“Americans are rapidly losing faith in the ability of Congress to deal with our country’s fiscal problems. Only action that is immediate, real and very substantial will prevent that doubt from morphing into hopelessness. That feeling can create its own reality.”
This statement stood out to me as I read an op-ed written by Warren Buffett in The New York Times. I’m a poor graduate student whose consumer confidence has sunk – to minus 49.1 percent to be exact (according to Bloomberg). This drastically low number is no surprise to me with an unemployment rate of 9 percent and an unsteady stock market; the question this begs is how does this change? The radical idea that I submit is thinking like Warren Buffett.
Have you ever wondered what would happen if Warren Buffet became chairman of the Federal Reserve? He is a man who has beaten the market 20 out of 24 years and whose bullish attitude calls to question the policies currently being undertaken by the Fed. How would fiscal policy be different if “The Oracle of Omaha” were running the show?
A recent op-ed he published in The New York Times tells us. He insists the 12 members of Congress who have been assigned to cut the 10 year deficit by at least $1.5 trillion should have a more realistic view of what America can and cannot do or “pare down some future promises” as Buffett states in his op-ed. Then, the 12 member group should focus on raising taxes especially on the mega-rich.
Would this increase consumer confidence? YES. It would definitely increase my consumer confidence.
What does “pare down some future promises” really mean? I’m not sure what Warren Buffet meant but I see it as the classic issue of Social Security payments. The reality that my generation accepts is that, while Social Security will still be around at retirement, the benefits will decrease to some cents on every dollar I put into it (I approximate 70 cents per dollar).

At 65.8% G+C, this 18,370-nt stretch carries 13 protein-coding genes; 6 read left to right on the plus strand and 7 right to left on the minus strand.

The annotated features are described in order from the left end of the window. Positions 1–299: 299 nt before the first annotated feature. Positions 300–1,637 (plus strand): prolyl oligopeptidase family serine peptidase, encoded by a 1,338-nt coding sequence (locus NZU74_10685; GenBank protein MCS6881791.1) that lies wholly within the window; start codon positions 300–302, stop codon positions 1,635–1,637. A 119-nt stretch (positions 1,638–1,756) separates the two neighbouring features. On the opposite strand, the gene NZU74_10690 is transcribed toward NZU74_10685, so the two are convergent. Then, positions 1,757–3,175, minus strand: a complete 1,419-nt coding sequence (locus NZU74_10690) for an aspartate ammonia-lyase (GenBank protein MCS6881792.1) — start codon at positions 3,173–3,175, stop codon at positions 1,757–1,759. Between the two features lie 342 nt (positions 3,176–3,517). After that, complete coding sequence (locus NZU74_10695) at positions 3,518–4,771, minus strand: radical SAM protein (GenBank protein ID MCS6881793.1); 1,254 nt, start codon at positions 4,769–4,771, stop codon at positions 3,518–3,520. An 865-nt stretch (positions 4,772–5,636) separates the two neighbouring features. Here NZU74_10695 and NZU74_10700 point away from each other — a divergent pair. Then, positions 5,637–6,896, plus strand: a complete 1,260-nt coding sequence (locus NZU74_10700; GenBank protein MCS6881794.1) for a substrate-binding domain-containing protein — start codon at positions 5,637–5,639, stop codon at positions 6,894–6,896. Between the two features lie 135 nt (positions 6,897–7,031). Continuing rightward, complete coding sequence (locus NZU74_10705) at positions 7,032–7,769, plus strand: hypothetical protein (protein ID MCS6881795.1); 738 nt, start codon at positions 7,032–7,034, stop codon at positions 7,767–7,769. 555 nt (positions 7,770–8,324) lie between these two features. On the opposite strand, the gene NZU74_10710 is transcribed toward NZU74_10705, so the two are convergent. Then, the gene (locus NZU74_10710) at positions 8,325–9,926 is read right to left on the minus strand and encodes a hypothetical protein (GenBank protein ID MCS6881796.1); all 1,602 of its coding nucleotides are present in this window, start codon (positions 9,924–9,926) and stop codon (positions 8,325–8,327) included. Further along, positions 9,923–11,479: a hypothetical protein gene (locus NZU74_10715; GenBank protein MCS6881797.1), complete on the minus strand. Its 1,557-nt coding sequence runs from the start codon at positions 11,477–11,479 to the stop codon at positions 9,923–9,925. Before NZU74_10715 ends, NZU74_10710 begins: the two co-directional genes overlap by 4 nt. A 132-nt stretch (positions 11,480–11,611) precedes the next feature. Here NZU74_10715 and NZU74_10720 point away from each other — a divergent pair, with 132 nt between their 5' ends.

The major problem, however, is revenue and not expenditures. Warren Buffett paid approximately $7 million in taxes last year, including payroll taxes. That’s a bargain 17.4 percent. I paid more than that while working and I can assure you I made significantly less than Warren Buffett. The shared sacrifice that is so often quoted by government needs to come from the rich and poor alike; currently the scale is heavily tilted towards the poor.
Congress can either increase taxes or change rules to increase revenue. Paying $7 million on a taxable income of $46 million (17.4 percent) while employees pay 32.9 percent isn’t fair. I’m not saying that the rich or mega-rich be taxed unfairly, I’m simply asking for equality. The other option is an overhaul of the tax systems and codes. Billionaires continue to benefit from loopholes in the tax code that can be changed if the effort was made.
These changes would no doubt increase consumer confidence because it will lead to a feeling of equal suffering during these hard times. This is where Congress and the Fed’s effort really needs to be. This is no easy battle but it seems no one is even willing to try.